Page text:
July 28, 2010

Mini Bridge of Flowers

Drake Hill Bridge from Town of Simsbury website
I remember this bridge.  In the 1970s I lived nearby, and had to drive over the one-lane bridge spanning the Farmington River to get to some places.  You drove up to it, waited at the stop sign to make sure no one was coming the other way, then drove over it slowly, as it was kind of rickety.  The wooden planks covering the iron framework made whoppity whopp sounds under the car's tires.

It  was built in 1892, before automobile traffic.  Even though it was a normal route to get places, and I routinely crossed it in my car, it was kind of an adventure each time, and I would briefly imagine carts and horses --- and later tin lizzies --- crossing where I drove.  It was closed after I moved away and a new one was built just a few yards away in 1992, but since I no longer traveled that way, I didn't realize the road had been slightly rerouted and the old bridge abandoned.

Then a couple years ago I started visiting a small garden center that is located on the river, right at the foot of the new bridge.  I was surprised to see that the old bridge had been closed, but not torn down.  Instead, it was covered, literally swamped in colorful flower boxes and hanging baskets all up and down the railings.

It's modeled on the abandoned trolley bridge that spans the Deerfield River, the Bridge of Flowers in Shelburne, Massachusetts.

There has been so much hype and excitement about the High Line public park built on abandoned elevated railroad tracks on Manhattan's West Side. It's really just an expanded version of the Bridge of Flowers. It's the same idea: reclamation of an old eyesore where weeds once grew, making it a public garden spot. Of course the High Line is 22 blocks long, a mile and a half of gardens, paths, native plants and Piet Oudolf designed installations.  The High Line itself was inspired by a similar railroad bridge reclamation in Paris.

from Town of Simsbury website
Our little reclamation project is just a modest bridge.  Just a short iron span across a small river in a semi-rural town in New England.  It's maintained by volunteers, many of them high school groups.  Although there are some perennials at the entrances, it's mostly baskets and boxes of annuals, not professional European inspired native plant installations.  
flowerboxes on Drake Hill Bridge - photo: rbglasson
But it's pretty.  It's a gentle surprise as you drive over the new bridge to get where you are going and happen to look over and see the incongruity of a decayed old iron structure festooned with bright flowers.  Canoeists look up as they drift below.  Weddings take place on the bridge.  Walkers and bikers and runners cross it.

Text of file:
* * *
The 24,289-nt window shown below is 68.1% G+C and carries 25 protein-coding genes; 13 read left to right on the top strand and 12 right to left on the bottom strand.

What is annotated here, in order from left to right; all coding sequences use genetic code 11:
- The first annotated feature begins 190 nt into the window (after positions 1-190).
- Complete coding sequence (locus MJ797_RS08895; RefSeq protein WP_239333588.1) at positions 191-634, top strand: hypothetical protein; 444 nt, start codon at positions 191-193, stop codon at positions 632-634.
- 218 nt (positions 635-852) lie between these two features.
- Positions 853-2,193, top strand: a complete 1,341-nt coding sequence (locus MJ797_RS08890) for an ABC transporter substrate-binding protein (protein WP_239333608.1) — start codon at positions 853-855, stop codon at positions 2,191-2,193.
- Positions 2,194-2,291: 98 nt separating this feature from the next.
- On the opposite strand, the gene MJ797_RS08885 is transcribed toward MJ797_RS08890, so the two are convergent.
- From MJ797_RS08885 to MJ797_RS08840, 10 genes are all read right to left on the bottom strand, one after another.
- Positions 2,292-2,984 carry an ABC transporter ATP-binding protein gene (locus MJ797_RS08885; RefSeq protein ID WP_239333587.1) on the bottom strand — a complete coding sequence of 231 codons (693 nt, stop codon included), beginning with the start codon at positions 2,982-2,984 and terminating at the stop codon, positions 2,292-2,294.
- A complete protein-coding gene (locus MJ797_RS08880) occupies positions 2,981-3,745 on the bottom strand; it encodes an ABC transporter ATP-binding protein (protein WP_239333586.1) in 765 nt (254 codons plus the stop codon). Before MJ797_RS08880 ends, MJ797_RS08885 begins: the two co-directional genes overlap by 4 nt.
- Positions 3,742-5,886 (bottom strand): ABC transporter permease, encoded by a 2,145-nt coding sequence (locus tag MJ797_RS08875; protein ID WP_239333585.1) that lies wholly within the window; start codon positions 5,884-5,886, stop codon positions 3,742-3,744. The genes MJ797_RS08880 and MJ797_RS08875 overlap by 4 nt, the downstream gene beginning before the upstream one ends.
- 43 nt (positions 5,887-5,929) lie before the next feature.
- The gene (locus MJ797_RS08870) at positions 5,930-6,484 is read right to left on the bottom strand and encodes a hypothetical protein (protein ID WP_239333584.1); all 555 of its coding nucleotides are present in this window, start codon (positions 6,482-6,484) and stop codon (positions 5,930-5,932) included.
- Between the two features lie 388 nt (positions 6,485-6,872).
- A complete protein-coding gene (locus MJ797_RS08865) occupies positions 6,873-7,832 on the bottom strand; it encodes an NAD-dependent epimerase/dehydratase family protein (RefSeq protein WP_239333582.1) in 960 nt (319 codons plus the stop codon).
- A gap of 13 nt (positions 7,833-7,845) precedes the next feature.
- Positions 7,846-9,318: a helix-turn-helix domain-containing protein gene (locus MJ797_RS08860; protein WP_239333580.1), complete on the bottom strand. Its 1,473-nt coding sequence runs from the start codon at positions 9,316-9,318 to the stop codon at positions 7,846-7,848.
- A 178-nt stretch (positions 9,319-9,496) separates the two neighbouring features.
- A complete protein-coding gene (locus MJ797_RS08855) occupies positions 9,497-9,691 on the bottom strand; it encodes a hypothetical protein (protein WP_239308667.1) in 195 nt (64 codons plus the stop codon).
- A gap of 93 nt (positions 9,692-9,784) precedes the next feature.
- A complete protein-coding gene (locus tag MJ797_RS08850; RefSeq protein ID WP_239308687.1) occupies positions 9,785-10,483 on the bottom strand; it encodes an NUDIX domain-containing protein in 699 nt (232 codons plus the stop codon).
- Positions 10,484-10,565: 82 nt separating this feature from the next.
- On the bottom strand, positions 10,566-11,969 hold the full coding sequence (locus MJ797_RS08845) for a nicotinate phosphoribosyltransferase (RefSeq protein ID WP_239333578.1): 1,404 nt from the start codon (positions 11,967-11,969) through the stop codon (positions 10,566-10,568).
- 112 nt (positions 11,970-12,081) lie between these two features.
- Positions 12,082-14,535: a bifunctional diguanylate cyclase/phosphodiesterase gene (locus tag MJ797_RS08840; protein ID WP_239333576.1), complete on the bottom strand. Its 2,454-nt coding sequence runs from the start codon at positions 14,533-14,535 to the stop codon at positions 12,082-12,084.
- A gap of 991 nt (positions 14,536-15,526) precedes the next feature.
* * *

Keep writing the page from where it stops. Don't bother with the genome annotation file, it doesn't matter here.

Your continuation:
And I love to go by it, thinking of a time when I was so much younger, carefully crossing that bridge on my way to my future self.


  1. I used to drive over this bridge way back when I lived in that area of CT. So nice to see it decked out in flowers.

  2. That is really nice to plant the bridge like that - what a great idea.

  3. Joene, I'm glad you recognized this bridge. It does look so nice now.

    Karen, there seems to be a little bit of a trend now to decorate old abandoned structures, which really is a nice idea.

  4. Laurrie...thanks for sharing this, I will make a detour next time I am in CT to see this bridge. Just love the Bridge of Flowers in Shelburne Falls and what a great way to turn an industrial urban blight into something brimming with beauty and life...

  5. What a neat thing to do with an old bridge. There are several old covered bridges in our area. ONe has been landscaped by Master Gardeners. It is pretty.

  6. That is a very clever idea, a bit of beauty brought to everyone who might see it.

  7. Laurrie, what a sweet project! I love it. I have to say, your last paragraph kinda got me choked up. :)

    It's so nice that something you have such fond memories of has found a new sweeter second life for the next generation. Awww!

  8. Ellen, I hope you do make it down here to see the bridge while it is decorated.

    Lisa, I'm glad to know other parts of the country are beautifying old structures too.

    Deborah, it really is a little bit of whimsy in the middle of almost nowhere!

    Garden Ms. S, we should all be so well taken care of and tended as we age....

  9. This bridge was a total surprise to me one summer day a few years back when I was kayaking the Farmington River with a friend. It's really lovely.

  10. Fern, I'm so glad you got to see it, especially from the river below.


Sorry about requiring code verification -- I experimented with turning it off to make commenting easier, and I got too much spam. Thanks for taking the time to comment, and to type in silly codes. I appreciate hearing from you.